AK's Various Thoughts.

JUNE BUG http://en.wikipedia.org/wiki/June_bug_(cocktail)

The month began, quite literally, with Q Theatre Productions venturing into children’s theatre. A Thespo initiative, The Mighty Mirembayanna and the Prisoners of Peace opened to good houses even though its dates were beyond the main Summertime period at Prithvi. An easy watch with some fine young actors, with a simple and sweet message, albeit a bit sparse, but with an aesthetically wonderful denouement.

In a bold move, the Rangbaaz Theatre Group took their Urdu comedy, Bade Miyan Deewane, to NCPA Experimental, which is the English theatre capital of South Mumbai. Despite an unknown cast, and a somewhat tacky poster, the show was sold out in advance! Sixty people were turned away at show time. This was a historical event, and even the NCPA staff was left wondering what worked so well. In a bolder move, Rangbaaz takes it to Tata in August.

A couple of weeks later, much to everyone’s complete surprise, Rage’s shows of One on One at Experimental had houses that were below expectations. South Mumbai, Experimental, Rage - usually an unbeatable combination. Could football be such a big detractor? Elsewhere, the large St. Andrew’s auditorium ran to a packed house at 4pm for A Class Act, a new production company’s sophomore play. But that’s the thing. Everything is so erratic in the theatre business. Times, they-are-a always changing.

Actor-director Trishla Patel added a writing feather to her cap, made her pilot husband a producer and put up T-Pot’s Kumbh Katha, a potboiler about two brothers, with strong mythological themes and loads of film references. A strange kettle of fish, some would say. My understanding was that at the outset, an audience member will either buy into it, or won’t. In case of the former, the plot and some performances will be enjoyed. In case of the latter, a confused expression is all the viewer will take home from the play. I bought into it, watched it more than once, and enjoyed it in parts, but still believe that it tended to suffer from excesses. Too many cities, too many people, too much sound, too much information packed in too tight. And somewhere the ‘extra-curricular’ (or taam jhaam) took away from the main thread. The large cast was headed by one of my favourite actors, Sanjay Dadhich. We spoke at length about him finally playing the main lead in a play, and how it was great, and he said something like, “I don’t know if I’m talented, but people think I am, so I need to keep them happy”. Move over Will Smith. He is Legend.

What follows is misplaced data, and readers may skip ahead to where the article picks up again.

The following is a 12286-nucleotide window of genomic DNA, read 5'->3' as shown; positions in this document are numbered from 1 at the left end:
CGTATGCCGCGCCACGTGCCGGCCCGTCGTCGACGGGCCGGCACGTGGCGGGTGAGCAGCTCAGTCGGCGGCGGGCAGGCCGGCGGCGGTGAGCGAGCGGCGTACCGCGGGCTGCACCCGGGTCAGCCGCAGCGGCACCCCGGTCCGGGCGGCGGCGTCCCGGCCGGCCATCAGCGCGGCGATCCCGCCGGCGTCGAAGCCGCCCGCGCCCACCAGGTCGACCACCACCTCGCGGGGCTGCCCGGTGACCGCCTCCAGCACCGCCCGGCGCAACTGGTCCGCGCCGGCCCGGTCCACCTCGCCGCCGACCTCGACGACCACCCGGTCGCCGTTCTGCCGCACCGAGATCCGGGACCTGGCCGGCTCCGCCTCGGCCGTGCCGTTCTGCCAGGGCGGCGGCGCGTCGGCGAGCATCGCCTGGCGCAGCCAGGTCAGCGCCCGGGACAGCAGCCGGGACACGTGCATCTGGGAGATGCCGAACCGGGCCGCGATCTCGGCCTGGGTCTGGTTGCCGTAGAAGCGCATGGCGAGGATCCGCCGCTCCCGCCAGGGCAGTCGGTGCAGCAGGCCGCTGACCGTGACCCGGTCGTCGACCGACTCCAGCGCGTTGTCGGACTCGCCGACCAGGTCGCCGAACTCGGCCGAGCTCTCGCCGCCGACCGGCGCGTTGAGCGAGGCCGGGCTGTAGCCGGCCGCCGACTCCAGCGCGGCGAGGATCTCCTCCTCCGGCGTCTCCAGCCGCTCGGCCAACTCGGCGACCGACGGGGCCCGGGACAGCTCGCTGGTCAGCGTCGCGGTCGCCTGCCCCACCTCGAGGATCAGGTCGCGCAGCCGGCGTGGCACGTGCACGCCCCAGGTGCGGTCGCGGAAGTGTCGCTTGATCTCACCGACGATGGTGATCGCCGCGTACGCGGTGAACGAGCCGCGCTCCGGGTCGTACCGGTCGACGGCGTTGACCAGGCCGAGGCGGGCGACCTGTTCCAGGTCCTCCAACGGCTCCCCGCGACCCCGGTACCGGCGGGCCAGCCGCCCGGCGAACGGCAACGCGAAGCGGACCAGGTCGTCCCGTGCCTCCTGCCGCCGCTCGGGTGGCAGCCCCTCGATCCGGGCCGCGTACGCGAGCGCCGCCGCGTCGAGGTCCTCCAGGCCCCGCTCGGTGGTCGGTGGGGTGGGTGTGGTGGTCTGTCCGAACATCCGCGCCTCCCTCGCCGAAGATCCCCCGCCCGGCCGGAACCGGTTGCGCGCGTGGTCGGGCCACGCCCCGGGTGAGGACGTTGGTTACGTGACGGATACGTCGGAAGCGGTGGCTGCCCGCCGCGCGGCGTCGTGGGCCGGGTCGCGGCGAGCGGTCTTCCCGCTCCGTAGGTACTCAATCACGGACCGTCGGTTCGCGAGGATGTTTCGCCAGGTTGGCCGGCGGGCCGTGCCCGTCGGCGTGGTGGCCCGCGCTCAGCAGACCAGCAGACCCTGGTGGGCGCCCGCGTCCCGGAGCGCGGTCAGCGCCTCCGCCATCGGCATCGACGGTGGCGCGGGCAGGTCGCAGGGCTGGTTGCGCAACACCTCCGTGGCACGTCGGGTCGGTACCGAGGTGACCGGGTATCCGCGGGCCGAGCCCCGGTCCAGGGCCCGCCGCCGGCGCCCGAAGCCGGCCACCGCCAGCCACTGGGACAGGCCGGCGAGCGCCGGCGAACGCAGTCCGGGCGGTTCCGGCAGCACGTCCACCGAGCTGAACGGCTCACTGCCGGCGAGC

The Sultanate of Oman beckoned again this year, and we went there with one of our plays. Dates got shifted twice, visas got rejected because “6 young women were being brought into the country”, last minute confirmations happened, the property trunk got left behind, one of the young women almost got left behind because she carried the wrong passport, we stayed in a resort with a name suspiciously like “Al Qaeda”, but there were rooms and not just caves, much shopping was done, much junk food consumed, some alcohol, some sightseeing, one team member partied all night and hitchhiked for 80 kilometers with questionable Arab gentlemen, and there was one wonderful boat ride. Oh yes, the show also happened, decently enough. And all this thanks to a theatre loving general physician with balls of steel. A true Muscateer.